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Forgiving George W. Bush Is a Way to Excuse Democratic Failures

Politics Features George W. Bush
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Forgiving George W. Bush Is a Way to Excuse Democratic Failures

Maybe time heals all wounds, but I never thought I’d see George W. Bush normalized in my lifetime. Back at the turn of the millennium, my liberal friends and I were up in arms that America had elected the worst president in its history. And why wouldn’t we be? Bush was staunchly anti-choice, appointed incredibly conservative justices, and, of course, used discredited information to drag this country into a war with Iraq. He’s responsible for the senseless loss of thousands of lives and millions of dollars. Not to mention all the due process and civil liberty concerns presented by the PATRIOT Act and Gitmo. Oh, and Katrina! Turns out doing nothing while your frat buddy over at FEMA fumbles around isn’t the best way to prevent close to 2,000 people from dying. But look around: despite all of this, Bush is clearly on the mend.

Now if you want to be wrong and painfully unfunny, you could take a page from Bill Maher’s sticky book and say that’s because Dems cried wolf about how bad Bush was. Last week, Nancy Pelosi pushed Ann Coulter out of her way to snuggle up beside Bill when she said she never thought she’d pray for the day George W. Bush was president again. Have you seen the “Miss me yet?” t-shirts with George’s grinning puss on them? Maybe not, but I bet you’ve noticed that last year’s photos of him sharing hugs with Michelle Obama have given way to today’s Ellen DeGeneres gigglefest. Bush appeared with Ellen to goof around and discuss his love of painting portraits of injured soldiers. What’s not to like? After all, no world leader who’s into painting could be a bad man, right?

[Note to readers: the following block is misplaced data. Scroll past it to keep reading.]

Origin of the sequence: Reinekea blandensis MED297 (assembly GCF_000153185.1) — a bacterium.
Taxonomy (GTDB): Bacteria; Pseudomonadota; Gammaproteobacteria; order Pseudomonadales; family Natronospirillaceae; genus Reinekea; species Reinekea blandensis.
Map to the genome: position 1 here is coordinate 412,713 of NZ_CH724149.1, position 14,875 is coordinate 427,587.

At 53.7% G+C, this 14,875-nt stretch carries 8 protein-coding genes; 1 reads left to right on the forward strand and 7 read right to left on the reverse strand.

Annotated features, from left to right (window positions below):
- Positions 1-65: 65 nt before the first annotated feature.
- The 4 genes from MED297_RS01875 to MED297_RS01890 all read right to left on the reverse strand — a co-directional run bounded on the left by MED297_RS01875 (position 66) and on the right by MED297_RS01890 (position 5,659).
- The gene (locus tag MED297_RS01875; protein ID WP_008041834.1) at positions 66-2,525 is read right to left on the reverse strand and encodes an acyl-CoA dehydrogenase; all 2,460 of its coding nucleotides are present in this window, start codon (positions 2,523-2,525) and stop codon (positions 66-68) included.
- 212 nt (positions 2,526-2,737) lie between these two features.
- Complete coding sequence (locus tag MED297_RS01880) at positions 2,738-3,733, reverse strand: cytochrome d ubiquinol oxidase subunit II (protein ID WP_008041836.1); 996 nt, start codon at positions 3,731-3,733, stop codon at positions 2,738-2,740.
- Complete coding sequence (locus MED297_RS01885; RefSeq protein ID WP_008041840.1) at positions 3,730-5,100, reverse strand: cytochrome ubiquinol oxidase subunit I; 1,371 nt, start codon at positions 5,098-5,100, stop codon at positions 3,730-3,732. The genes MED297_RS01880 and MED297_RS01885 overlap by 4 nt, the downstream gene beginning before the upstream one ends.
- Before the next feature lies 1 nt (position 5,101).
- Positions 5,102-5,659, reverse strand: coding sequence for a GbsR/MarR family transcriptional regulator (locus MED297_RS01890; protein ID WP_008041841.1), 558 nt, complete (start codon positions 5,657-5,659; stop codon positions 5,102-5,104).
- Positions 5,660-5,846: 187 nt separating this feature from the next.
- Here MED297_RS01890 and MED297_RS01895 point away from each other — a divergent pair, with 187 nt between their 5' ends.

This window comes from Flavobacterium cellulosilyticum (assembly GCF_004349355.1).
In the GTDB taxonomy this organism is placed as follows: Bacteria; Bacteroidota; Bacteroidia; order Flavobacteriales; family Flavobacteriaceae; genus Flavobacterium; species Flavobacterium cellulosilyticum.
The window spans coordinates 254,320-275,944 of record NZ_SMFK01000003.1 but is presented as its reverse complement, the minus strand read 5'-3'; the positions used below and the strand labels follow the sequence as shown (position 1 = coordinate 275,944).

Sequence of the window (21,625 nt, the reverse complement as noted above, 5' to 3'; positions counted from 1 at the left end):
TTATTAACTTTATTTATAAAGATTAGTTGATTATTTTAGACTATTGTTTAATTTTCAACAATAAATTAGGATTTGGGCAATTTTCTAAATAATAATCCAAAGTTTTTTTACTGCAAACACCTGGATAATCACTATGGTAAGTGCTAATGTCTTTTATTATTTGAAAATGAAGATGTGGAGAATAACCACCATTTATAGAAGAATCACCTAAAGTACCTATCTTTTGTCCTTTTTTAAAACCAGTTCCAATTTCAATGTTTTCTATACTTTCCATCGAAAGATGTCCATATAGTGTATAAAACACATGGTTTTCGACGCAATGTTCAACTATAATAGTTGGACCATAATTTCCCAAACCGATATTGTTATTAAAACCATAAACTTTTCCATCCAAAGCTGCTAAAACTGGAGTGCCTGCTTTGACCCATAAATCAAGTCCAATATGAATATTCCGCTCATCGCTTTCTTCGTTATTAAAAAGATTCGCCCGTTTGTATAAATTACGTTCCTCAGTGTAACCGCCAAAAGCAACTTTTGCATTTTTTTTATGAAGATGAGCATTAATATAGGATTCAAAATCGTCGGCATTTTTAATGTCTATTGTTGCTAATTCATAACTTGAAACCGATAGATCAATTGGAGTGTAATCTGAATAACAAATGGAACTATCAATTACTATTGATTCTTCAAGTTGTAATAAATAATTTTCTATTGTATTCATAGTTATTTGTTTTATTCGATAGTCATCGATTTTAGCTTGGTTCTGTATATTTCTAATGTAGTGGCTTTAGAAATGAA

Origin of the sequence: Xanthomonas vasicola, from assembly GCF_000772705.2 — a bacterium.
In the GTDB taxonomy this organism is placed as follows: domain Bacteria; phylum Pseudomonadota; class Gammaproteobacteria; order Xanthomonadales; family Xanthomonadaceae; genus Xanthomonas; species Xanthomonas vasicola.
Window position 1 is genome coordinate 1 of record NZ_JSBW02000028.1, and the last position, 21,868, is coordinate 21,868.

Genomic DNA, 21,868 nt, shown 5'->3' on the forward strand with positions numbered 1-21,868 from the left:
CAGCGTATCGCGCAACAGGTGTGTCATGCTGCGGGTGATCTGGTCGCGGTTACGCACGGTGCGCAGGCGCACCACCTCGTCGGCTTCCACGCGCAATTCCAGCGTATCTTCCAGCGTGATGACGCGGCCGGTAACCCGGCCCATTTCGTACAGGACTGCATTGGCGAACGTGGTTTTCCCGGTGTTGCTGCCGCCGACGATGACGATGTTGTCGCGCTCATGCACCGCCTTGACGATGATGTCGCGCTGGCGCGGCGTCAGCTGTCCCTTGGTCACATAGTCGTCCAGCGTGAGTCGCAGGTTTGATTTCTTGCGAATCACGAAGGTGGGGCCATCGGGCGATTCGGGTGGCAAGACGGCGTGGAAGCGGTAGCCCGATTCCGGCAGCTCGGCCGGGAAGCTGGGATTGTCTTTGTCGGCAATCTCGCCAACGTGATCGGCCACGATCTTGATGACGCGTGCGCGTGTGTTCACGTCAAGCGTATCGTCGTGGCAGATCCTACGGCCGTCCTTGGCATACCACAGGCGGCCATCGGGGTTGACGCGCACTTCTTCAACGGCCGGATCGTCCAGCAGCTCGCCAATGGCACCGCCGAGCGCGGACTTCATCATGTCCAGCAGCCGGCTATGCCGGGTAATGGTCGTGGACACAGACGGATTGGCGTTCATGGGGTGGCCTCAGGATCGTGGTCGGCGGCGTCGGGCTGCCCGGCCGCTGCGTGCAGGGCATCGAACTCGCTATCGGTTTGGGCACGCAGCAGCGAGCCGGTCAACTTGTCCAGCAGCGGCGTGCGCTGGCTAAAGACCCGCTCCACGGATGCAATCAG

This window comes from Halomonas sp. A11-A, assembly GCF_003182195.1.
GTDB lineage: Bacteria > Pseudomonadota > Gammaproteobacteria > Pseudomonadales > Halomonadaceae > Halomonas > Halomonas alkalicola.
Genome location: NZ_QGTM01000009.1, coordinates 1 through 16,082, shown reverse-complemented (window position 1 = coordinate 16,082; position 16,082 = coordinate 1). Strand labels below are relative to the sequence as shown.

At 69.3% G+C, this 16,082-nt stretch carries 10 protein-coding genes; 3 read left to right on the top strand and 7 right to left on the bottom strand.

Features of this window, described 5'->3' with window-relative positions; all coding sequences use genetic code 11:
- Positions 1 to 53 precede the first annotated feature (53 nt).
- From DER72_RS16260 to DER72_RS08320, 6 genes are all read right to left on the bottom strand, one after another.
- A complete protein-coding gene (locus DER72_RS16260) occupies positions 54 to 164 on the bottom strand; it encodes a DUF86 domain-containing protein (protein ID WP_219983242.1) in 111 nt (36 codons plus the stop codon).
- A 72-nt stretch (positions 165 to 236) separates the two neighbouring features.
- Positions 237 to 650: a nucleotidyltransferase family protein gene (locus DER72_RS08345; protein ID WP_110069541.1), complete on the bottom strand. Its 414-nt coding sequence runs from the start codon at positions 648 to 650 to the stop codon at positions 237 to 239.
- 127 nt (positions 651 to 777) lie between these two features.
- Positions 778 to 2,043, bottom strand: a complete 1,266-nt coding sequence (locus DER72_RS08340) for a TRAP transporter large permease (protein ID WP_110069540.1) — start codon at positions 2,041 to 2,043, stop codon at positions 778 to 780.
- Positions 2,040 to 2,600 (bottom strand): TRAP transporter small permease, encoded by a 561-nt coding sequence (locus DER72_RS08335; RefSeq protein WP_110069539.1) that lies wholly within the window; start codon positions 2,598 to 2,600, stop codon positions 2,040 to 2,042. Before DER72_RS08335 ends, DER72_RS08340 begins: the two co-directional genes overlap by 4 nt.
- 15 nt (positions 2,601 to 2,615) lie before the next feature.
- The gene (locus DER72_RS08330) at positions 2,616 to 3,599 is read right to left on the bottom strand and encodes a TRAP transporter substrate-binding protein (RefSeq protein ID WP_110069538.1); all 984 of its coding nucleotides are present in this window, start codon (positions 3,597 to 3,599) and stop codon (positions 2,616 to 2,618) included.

Anyway, the talking point for children and those hostile to fully formed thoughts is that today’s Republicans are just so bad that Bush looks good by comparison. Much like Bush’s entire legacy, that argument is riddled with stupidity and lies. The truth is, with the exception of a few issues, the modern Democratic and Republican parties are so aligned that forgiving Bush is a way to pretend the currently hobbled and ineffectual Dems aren’t so bad after all. Instead of being a further rebuke of Trump, praising Bush is a way of conditioning the public to expect less in a post-Trump world. A return to the good old days when Dems and the GOP squabbled over juicy issues like prayer in school and abortion while finding common ground in their goal of ridding America of both the middle class and memories of a single day without war.

It’s hard to remember—especially for those who only became politically conscious in the last eight years—but there were lots of things we hated about Bush. Sure, he was a born-again, anti-gay marriage, anti-abortion Evangelical candidate, but that was not all that stirred the average liberal’s ire. After all, Bush liked to call himself a compassionate conservative, and was usually good about not appearing overtly hateful, falling much more into the “love the sinner, hate the sin” category. We assumed replacing Bush with a Democrat would fix that. To some extent it did, but 2008 was about more than those typical Dem/GOP talking points.